At one point during the ordeal, I was suddenly acutely aware of the amazing, deep, deep love I had for him, and the irony of the fact that I could feel such intense love for someone whose physical appearance was so shattered and so severely horrific. It was truly an awesome revelation to know that my strong love was grounded in the person and character of who Dan was in such a firm way that it didn’t matter in the least what he looked like physically. It was my privilege, and even my deep joy (though I had many times of crying and feeling overwhelmed) to provide strength sufficient to support my husband in his time of need.

Unfortunately, I haven’t always been that strength and support to Dan throughout our marriage. Just the year before his accident, two others of our children had been involved in a tragic car wreck where our daughter’s best friend was killed at the tender age of 16, and our daughter herself was seriously injured. I confess, the circumstances conquered me, and I succumbed to depression. During that crisis, from the first horrible night through the whole year that followed, Dan provided amazing strength and stability for me,  encouraging me to keep my faith alive and strong, even as I wrestled through this confusing aspect of the sovereignty of God through times of severe trouble.

As a result of that terrible year, two very awesome and wonderful things happened: my relationship with Dan deepened more than ever before, as we both found God’s grace and strength in ways we could never have imagined. And we both were drawn deeper into an awesome and incredible relationship with God Himself through the privilege He had given us of suffering. Understanding His sovereign rule and His constant sustaining power over every detail of my life became a deep and unshakeable reality. Philippeans 3:8-10 says, “…I have suffered the loss of all things…that I might gain Christ and be found in Him, not having a righteousness of my own…but the Righteousness of God…that I might know Him, and the power of His resurrection, and may share his sufferings…”

Suffering drives us away from our own self-focus into a deep God-centerednessness where the hurt is filled with His amazing grace. We have not taken seriously enough the marriage vows that speak about faithfulness: “for richer, for poorer; in sickness and in health; to love and to cherish till death do us part.” Tough times are guaranteed to come to everyone, whether married or not, to some degree or other. Blessed are the ones who endure them with the character of  God’s “goodness” that deepens our relationship with each other and with Christ.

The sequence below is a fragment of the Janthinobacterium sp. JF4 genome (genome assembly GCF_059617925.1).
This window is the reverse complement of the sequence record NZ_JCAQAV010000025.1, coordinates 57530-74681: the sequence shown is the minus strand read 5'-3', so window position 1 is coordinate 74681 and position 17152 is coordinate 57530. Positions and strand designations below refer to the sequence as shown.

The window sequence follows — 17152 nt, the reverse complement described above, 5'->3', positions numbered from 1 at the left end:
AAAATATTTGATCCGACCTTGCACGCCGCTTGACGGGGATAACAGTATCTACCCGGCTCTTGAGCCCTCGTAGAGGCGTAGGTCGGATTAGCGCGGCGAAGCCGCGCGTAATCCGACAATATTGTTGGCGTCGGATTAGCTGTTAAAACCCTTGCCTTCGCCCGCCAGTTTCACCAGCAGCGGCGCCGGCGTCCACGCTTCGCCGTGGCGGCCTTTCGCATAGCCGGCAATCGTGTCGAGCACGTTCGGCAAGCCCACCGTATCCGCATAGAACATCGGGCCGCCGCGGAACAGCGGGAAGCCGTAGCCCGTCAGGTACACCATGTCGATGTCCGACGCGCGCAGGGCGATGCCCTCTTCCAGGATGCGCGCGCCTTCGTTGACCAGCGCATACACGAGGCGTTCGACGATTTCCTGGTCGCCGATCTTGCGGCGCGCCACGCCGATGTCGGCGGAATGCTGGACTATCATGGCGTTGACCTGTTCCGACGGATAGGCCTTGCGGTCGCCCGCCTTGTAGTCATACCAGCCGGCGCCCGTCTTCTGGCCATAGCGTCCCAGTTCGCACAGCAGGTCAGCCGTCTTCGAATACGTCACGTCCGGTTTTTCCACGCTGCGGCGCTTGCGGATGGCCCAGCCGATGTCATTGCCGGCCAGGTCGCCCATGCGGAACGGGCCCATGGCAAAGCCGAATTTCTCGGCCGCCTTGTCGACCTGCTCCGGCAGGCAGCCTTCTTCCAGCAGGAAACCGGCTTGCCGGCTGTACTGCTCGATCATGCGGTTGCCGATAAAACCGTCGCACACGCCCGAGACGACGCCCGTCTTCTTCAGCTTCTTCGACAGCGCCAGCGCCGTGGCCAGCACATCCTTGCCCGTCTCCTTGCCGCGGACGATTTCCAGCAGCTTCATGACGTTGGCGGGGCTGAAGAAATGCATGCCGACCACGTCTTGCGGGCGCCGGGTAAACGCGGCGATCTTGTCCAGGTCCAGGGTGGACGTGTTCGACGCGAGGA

As I write this, a long-time family friend, Emily, is in a hospital in Spokane being stabilized after enduring a horrific car accident two days ago, which is what instigated this post. Emily is the mother of three little boys, all who were seriously injured in the accident. The baby girl Madelyn, that Emily was expecting to deliver within two months, was killed in the crash. Emily’s parents were among friends who sat with me in the hospital during both of the above mentioned adversities our family had experienced. Please pray for Emily, her husband Phil, and their three young sons as they recover from serious injuries and grieve the loss of the long-awaited little daughter.


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One Response so far.

  1. Deb Stennes says:

    Oh Susan,
    You articulate Truth so amazingly. Thank you so much for taking tim to blog for those of us who receive such a blessing from it. We will be praying for Emily and her family…that they will literally feel God’s sustaining grace.